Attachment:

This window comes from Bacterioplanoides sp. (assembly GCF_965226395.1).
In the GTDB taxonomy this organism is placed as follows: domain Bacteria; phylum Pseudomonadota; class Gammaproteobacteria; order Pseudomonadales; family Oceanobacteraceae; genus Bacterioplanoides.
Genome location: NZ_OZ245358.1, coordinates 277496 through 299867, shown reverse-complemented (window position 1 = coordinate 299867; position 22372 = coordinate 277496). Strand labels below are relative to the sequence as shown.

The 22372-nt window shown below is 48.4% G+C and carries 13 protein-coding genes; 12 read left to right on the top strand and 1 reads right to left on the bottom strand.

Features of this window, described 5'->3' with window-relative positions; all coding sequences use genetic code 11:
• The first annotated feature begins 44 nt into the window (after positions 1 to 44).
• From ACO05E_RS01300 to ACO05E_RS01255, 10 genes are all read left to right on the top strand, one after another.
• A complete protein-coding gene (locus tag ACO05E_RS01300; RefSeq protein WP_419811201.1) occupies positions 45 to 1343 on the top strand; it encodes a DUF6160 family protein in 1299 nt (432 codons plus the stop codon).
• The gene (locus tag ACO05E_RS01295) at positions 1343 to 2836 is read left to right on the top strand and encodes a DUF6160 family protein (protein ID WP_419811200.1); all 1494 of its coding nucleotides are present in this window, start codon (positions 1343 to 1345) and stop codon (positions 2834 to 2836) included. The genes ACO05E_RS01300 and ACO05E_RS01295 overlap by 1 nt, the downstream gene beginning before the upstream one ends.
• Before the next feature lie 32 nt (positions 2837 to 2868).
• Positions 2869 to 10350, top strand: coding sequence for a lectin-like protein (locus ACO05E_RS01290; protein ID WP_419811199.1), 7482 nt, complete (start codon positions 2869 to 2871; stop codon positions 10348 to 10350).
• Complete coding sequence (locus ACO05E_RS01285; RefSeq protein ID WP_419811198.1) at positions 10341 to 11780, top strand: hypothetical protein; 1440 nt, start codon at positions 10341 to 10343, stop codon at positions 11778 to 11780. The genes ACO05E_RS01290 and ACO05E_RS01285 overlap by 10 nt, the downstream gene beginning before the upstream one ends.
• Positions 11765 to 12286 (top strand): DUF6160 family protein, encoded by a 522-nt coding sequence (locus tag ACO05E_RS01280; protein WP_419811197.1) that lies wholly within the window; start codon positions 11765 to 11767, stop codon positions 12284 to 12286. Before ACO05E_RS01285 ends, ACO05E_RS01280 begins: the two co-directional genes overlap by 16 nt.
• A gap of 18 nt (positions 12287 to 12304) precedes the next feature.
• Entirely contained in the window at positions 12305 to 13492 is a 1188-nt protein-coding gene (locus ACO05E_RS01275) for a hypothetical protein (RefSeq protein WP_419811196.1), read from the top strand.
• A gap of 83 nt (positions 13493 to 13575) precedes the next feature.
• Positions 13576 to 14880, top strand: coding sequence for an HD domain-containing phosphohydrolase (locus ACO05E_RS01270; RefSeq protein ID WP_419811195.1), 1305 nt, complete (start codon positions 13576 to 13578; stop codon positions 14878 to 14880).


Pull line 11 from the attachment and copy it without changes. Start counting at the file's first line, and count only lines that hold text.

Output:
• Positions 2869 to 10350, top strand: coding sequence for a lectin-like protein (locus ACO05E_RS01290; protein ID WP_419811199.1), 7482 nt, complete (start codon positions 2869 to 2871; stop codon positions 10348 to 10350).